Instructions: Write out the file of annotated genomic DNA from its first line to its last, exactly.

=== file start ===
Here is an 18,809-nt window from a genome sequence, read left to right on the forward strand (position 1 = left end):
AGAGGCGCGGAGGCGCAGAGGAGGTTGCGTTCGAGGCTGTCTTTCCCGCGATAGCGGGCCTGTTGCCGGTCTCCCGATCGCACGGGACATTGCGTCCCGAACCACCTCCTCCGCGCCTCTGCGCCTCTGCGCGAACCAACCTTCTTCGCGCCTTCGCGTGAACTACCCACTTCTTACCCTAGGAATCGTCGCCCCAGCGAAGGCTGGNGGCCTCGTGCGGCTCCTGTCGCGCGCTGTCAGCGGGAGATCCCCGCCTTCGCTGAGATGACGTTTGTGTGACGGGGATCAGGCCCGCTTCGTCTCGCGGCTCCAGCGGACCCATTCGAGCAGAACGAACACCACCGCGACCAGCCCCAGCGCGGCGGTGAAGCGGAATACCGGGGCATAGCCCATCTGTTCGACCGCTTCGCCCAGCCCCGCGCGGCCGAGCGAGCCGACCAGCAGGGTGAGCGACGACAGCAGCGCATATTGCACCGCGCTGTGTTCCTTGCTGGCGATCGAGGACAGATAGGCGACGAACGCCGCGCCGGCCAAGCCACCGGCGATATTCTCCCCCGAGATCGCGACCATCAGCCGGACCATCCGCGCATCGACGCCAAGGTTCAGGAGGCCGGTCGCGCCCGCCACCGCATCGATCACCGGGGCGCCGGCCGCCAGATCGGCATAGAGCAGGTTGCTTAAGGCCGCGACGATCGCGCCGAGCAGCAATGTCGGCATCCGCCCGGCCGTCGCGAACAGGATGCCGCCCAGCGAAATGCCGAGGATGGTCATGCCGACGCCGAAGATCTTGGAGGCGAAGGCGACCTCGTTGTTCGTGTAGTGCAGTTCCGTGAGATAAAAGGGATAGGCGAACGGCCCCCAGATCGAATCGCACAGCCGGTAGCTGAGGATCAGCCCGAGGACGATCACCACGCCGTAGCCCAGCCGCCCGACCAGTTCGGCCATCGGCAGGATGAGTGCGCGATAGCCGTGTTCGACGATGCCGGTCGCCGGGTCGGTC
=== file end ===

Here is an 18,809-nt window from a genome sequence, read left to right on the forward strand (position 1 = left end):
AGAGGCGCGGAGGCGCAGAGGAGGTTGCGTTCGAGGCTGTCTTTCCCGCGATAGCGGGCCTGTTGCCGGTCTCCCGATCGCACGGGACATTGCGTCCCGAACCACCTCCTCCGCGCCTCTGCGCCTCTGCGCGAACCAACCTTCTTCGCGCCTTCGCGTGAACTACCCACTTCTTACCCTAGGAATCGTCGCCCCAGCGAAGGCTGGNGGCCTCGTGCGGCTCCTGTCGCGCGCTGTCAGCGGGAGATCCCCGCCTTCGCTGAGATGACGTTTGTGTGACGGGGATCAGGCCCGCTTCGTCTCGCGGCTCCAGCGGACCCATTCGAGCAGAACGAACACCACCGCGACCAGCCCCAGCGCGGCGGTGAAGCGGAATACCGGGGCATAGCCCATCTGTTCGACCGCTTCGCCCAGCCCCGCGCGGCCGAGCGAGCCGACCAGCAGGGTGAGCGACGACAGCAGCGCATATTGCACCGCGCTGTGTTCCTTGCTGGCGATCGAGGACAGATAGGCGACGAACGCCGCGCCGGCCAAGCCACCGGCGATATTCTCCCCCGAGATCGCGACCATCAGCCGGACCATCCGCGCATCGACGCCAAGGTTCAGGAGGCCGGTCGCGCCCGCCACCGCATCGATCACCGGGGCGCCGGCCGCCAGATCGGCATAGAGCAGGTTGCTTAAGGCCGCGACGATCGCGCCGAGCAGCAATGTCGGCATCCGCCCGGCCGTCGCGAACAGGATGCCGCCCAGCGAAATGCCGAGGATGGTCATGCCGACGCCGAAGATCTTGGAGGCGAAGGCGACCTCGTTGTTCGTGTAGTGCAGTTCCGTGAGATAAAAGGGATAGGCGAACGGCCCCCAGATCGAATCGCACAGCCGGTAGCTGAGGATCAGCCCGAGGACGATCACCACGCCGTAGCCCAGCCGCCCGACCAGTTCGGCCATCGGCAGGATGAGTGCGCGATAGCCGTGTTCGACGATGCCGGTCGCCGGGTCGGTC